Even before the primary votes were counted Tuesday in Texas, Sen. Ted Cruz (R) went on the attack against his November opponent.
Cruz and Democratic U.S. Rep. Beto O’Rourke (Tex.) were both quickly declared winners by the Associated Press on Tuesday after polls in the state closed. And, quickly, both candidates turned toward facing each other in November.
Cruz called out O’Rourke by name in a conference call with reporters before polls closed and then repeated his criticisms of O’Rourke’s support of gun-control measures, the Affordable Care Act, and “amnesty and open borders” in a TV interview after results were in.
“The good news is that there are a lot more conservatives in Texas than liberals,” Cruz said. “If conservatives show up in November, we’ll be just fine.”
It was a fresh sign that the 2018 election in Texas, which has not elected a statewide Democrat since 1994, could be more competitive than the state is accustomed to.
O’Rourke, 45, a three-term congressman, still faces an uphill battle. But there are signs he could at least keep November’s election close, including an impressive turnout among Democrats for Tuesday’s primaries, robust fundraising reports and polls showing declines in popularity for Cruz and President Trump.
O’Rourke declined to respond to the attacks from Cruz in a Facebook Live broadcast to his supporters. “What is really exciting about what is going on in Texas right now is that all of the energy is around the big things we want to do together,” he said.
Elected in 2012, Cruz, now 47, earned national attention early on when he launched an overnight filibuster-style takeover of the Senate floor ahead of a government shutdown. He parlayed the acclaim from conservatives into a 2016 presidential bid and unsuccessfully challenged support for then-candidate Donald Trump among delegates to the Republican National Convention.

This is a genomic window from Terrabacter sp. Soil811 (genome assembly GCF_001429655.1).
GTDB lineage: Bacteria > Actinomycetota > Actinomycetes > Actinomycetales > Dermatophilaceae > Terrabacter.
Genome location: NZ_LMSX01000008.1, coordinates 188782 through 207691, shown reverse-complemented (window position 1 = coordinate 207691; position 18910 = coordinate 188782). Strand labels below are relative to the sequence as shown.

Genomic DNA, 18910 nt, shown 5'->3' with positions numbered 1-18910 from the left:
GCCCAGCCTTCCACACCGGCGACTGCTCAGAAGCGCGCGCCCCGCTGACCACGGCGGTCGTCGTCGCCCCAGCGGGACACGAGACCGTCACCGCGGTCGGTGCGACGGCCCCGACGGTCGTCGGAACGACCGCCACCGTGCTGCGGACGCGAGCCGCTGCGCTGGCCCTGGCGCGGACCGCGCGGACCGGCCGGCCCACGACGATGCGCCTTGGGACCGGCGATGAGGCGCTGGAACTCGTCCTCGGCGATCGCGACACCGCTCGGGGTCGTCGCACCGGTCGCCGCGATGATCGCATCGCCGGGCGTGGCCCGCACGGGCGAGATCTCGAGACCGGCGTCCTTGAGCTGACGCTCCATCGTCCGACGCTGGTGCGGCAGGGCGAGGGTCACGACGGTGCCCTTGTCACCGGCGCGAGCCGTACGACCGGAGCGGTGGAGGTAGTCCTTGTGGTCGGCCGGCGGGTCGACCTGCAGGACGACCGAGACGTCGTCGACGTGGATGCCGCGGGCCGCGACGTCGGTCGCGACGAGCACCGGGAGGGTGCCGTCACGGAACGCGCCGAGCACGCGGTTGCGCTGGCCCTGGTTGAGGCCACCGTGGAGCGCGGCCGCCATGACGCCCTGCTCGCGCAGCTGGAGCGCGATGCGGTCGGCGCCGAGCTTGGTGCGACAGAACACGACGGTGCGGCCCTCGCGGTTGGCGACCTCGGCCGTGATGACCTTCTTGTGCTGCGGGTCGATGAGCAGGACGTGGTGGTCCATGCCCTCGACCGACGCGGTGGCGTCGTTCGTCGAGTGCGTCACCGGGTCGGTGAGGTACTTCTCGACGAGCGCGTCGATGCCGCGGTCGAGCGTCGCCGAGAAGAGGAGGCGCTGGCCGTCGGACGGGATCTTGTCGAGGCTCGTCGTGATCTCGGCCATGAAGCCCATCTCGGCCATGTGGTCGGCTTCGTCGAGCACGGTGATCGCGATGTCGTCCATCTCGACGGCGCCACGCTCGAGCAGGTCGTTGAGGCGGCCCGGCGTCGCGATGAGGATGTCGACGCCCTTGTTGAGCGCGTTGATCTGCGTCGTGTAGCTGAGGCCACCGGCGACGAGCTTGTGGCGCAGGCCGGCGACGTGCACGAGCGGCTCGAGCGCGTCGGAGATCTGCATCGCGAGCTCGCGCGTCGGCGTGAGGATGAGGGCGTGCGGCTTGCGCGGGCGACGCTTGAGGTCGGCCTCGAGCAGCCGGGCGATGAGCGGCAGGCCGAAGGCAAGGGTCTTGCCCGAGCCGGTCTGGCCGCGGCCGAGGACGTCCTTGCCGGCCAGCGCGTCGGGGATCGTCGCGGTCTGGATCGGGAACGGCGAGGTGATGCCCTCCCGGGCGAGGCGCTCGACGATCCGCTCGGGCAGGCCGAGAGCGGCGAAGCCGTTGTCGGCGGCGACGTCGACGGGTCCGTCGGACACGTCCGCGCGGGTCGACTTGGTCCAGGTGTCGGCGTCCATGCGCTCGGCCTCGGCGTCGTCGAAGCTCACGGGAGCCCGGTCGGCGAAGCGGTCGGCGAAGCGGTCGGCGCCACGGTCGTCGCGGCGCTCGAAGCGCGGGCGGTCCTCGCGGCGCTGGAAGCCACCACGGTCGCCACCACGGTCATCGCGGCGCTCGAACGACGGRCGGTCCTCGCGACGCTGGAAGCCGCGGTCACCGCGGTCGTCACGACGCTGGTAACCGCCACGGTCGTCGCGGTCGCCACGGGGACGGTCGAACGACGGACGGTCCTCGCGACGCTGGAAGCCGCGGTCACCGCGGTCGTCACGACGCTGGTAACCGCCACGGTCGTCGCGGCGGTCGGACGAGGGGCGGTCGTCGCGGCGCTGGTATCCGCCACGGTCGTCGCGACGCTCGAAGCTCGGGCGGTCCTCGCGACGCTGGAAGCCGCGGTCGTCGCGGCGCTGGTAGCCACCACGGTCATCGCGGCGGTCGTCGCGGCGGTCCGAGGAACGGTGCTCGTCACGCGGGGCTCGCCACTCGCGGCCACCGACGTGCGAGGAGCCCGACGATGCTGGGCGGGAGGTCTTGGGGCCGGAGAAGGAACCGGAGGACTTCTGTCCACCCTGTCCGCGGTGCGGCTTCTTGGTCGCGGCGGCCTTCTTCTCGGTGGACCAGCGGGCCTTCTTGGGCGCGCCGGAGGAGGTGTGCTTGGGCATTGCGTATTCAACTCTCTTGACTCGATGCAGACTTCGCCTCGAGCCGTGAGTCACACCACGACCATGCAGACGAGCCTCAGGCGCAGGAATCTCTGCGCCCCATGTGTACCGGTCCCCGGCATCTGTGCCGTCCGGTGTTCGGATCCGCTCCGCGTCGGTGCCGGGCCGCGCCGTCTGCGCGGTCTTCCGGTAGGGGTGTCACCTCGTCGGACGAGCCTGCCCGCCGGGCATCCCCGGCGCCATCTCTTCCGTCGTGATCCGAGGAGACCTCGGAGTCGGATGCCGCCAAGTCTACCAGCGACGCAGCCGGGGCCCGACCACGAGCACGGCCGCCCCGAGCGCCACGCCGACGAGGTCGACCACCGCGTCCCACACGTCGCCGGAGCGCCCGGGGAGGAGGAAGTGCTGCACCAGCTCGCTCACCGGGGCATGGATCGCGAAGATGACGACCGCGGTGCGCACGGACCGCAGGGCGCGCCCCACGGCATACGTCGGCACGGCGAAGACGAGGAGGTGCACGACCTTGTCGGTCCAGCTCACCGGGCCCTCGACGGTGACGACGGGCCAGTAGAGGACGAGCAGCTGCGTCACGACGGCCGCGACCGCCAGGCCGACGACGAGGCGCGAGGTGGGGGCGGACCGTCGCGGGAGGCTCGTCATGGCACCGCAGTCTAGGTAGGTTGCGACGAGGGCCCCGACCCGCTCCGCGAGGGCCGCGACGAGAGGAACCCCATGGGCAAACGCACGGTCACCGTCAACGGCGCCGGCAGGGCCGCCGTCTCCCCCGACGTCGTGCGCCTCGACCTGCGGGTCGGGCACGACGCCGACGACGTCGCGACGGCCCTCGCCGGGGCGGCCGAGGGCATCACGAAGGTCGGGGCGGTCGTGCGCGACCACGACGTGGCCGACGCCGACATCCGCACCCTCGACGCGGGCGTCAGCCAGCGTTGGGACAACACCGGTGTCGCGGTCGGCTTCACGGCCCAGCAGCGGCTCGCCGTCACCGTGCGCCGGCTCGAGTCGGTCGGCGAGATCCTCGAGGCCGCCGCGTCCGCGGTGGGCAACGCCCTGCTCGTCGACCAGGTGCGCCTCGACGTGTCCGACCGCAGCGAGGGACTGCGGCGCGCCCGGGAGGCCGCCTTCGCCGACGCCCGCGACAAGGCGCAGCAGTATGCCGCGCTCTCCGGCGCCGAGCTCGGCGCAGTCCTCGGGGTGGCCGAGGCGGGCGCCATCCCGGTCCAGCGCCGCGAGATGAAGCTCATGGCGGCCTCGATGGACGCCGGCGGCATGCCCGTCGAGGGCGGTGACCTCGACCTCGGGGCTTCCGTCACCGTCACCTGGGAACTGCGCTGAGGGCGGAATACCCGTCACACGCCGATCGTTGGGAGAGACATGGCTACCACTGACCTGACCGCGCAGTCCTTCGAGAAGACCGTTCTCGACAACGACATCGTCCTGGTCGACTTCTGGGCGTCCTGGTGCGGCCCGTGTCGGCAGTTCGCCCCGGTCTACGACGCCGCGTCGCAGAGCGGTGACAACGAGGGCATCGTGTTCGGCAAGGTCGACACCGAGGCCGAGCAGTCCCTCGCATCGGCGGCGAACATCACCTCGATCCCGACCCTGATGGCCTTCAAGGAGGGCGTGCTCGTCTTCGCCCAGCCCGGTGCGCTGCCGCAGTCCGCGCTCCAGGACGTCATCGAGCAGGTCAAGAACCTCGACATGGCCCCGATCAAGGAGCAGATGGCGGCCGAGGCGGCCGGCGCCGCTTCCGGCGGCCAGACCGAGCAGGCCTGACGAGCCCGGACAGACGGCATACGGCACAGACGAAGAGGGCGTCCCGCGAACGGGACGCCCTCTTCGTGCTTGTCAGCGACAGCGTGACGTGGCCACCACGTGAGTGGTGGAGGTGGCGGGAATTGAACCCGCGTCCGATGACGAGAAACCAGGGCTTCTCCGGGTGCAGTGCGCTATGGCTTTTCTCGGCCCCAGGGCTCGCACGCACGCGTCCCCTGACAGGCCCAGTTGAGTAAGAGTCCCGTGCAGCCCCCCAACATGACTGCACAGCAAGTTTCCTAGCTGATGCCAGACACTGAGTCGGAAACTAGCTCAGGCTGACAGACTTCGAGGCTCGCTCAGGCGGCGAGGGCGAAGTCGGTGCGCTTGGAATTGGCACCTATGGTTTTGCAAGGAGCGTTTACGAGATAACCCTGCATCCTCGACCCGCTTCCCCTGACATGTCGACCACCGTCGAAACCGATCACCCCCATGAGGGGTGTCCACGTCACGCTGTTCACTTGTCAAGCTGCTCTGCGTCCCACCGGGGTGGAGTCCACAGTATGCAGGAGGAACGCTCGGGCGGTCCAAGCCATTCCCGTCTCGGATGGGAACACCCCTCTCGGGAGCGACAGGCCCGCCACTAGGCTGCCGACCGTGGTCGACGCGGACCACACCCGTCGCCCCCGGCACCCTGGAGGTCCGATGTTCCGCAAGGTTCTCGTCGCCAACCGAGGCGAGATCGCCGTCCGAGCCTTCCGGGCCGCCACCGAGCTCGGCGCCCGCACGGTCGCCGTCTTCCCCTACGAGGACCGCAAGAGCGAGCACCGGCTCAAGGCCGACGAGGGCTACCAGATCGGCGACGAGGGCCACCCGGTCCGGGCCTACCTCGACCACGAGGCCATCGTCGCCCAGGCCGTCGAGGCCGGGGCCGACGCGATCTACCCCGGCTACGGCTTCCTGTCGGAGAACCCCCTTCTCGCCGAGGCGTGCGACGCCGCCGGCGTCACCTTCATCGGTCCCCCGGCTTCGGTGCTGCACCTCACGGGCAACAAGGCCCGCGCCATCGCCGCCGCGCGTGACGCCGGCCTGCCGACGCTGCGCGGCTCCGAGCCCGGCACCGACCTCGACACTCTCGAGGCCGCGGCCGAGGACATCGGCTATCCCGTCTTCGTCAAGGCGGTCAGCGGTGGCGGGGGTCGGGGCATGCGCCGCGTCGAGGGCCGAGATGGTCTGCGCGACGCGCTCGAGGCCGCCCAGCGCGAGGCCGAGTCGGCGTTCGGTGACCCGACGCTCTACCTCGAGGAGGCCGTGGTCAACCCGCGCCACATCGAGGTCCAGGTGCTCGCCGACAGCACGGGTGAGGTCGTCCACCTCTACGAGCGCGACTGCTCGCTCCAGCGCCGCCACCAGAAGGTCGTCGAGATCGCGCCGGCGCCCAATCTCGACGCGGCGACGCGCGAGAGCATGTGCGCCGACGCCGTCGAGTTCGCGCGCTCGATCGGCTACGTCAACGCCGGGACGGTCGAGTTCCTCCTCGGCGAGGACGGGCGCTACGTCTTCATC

In the past year, Cruz has mostly settled into the background, working with Trump on policy issues and making nice with Senate Majority Leader Mitch McConnell (R-Ky.) and other party leaders.
The Cruz-O’Rourke race is set to be a clash of ideology and style. Cruz was the only senator to vote against even launching a formal debate over immigration policy last month, declaring that Trump’s call to grant legal status to roughly 1.3 million young immigrants amounted to amnesty. O’Rourke is a strong supporter of a comprehensive immigration overhaul. Cruz has been a strong proponent of gun rights, while O’Rourke has signed on to a new bill that would restore and build on the expired ban on military-style weapons.
O’Rourke was born and raised in El Paso and won his congressional seat in 2012. He represents a congressional district just across the border from Mexico that is overwhelmingly Latino. Although his childhood nickname, which he’s used his entire political career, is a diminutive of “Roberto,” he was born Robert Francis O’Rourke.
Shortly after Trump’s election, O’Rourke began touring Texas, travels that he says convinced him that “the conventional wisdom” about Texas politics was off the mark.
“I’d go to Lubbock or Midland or College Station, and I’d see folks coming to events saying, ‘I voted for Trump, but I think we need something better in our government,’ ” O’Rourke said in an interview with The Washington Post last year.
Gallup’s 2017 year-long average found Trump’s job approval rating at 39 percent among Texas adults, with 54 percent disapproving. A Texas Tribune-University of Texas poll of registered state voters last month found that the same shares, 46 percent, approve and disapprove of Trump. Cruz also got split reviews, with 40 percent approving and 41 percent disapproving. Strong disapproval of Cruz was 10 points higher than strong approval (32 percent vs. 22 percent), according to the survey, which was conducted online by YouGov.
In recent years, Texas’s adult population has been much less Republican than those who actually register to vote and go to the polls. But trends have shifted so much in the state that Gallup has moved it to “competitive” from a rating of leaning Republican.
Another sign of Cruz’s growing vulnerability is money. Over the first few weeks of 2018, O’Rourke raised $2.3 million, compared with $803,000 for Cruz, according to federal fundraising reports. The latest hauls signaled a narrowing cash-on-hand gap between the two: O’Rourke reported $4.9 million saved up, while Cruz had $6 million.
But even with all those signs of a potential shift in Texas, political handicappers still showed Cruz as the front-runner going into Tuesday’s primaries. The nonpartisan Cook Political Report and Inside Elections classify the race between Cruz and O’Rourke as “Likely Republican” and “Solid Republican,” respectively.
Scott Clement, Seung Min Kim and Michael Scherer contributed to this report.